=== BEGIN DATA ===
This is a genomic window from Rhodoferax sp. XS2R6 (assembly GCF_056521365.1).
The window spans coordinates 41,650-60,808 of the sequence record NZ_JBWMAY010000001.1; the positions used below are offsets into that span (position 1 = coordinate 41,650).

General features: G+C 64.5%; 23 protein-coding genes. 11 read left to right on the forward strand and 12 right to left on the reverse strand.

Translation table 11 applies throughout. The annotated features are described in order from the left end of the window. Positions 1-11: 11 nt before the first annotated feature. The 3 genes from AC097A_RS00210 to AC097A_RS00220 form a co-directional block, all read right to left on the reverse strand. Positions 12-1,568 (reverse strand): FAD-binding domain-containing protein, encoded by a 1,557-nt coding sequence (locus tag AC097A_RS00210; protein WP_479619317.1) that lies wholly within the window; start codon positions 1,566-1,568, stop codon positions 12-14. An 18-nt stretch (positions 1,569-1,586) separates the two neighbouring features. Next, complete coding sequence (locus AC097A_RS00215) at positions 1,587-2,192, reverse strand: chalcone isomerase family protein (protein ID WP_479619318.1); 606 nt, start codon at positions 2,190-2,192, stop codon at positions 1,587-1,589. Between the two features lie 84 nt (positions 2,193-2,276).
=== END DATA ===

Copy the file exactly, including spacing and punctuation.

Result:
This is a genomic window from Rhodoferax sp. XS2R6 (assembly GCF_056521365.1).
The window spans coordinates 41,650-60,808 of the sequence record NZ_JBWMAY010000001.1; the positions used below are offsets into that span (position 1 = coordinate 41,650).

General features: G+C 64.5%; 23 protein-coding genes. 11 read left to right on the forward strand and 12 right to left on the reverse strand.

Translation table 11 applies throughout. The annotated features are described in order from the left end of the window. Positions 1-11: 11 nt before the first annotated feature. The 3 genes from AC097A_RS00210 to AC097A_RS00220 form a co-directional block, all read right to left on the reverse strand. Positions 12-1,568 (reverse strand): FAD-binding domain-containing protein, encoded by a 1,557-nt coding sequence (locus tag AC097A_RS00210; protein WP_479619317.1) that lies wholly within the window; start codon positions 1,566-1,568, stop codon positions 12-14. An 18-nt stretch (positions 1,569-1,586) separates the two neighbouring features. Next, complete coding sequence (locus AC097A_RS00215) at positions 1,587-2,192, reverse strand: chalcone isomerase family protein (protein ID WP_479619318.1); 606 nt, start codon at positions 2,190-2,192, stop codon at positions 1,587-1,589. Between the two features lie 84 nt (positions 2,193-2,276).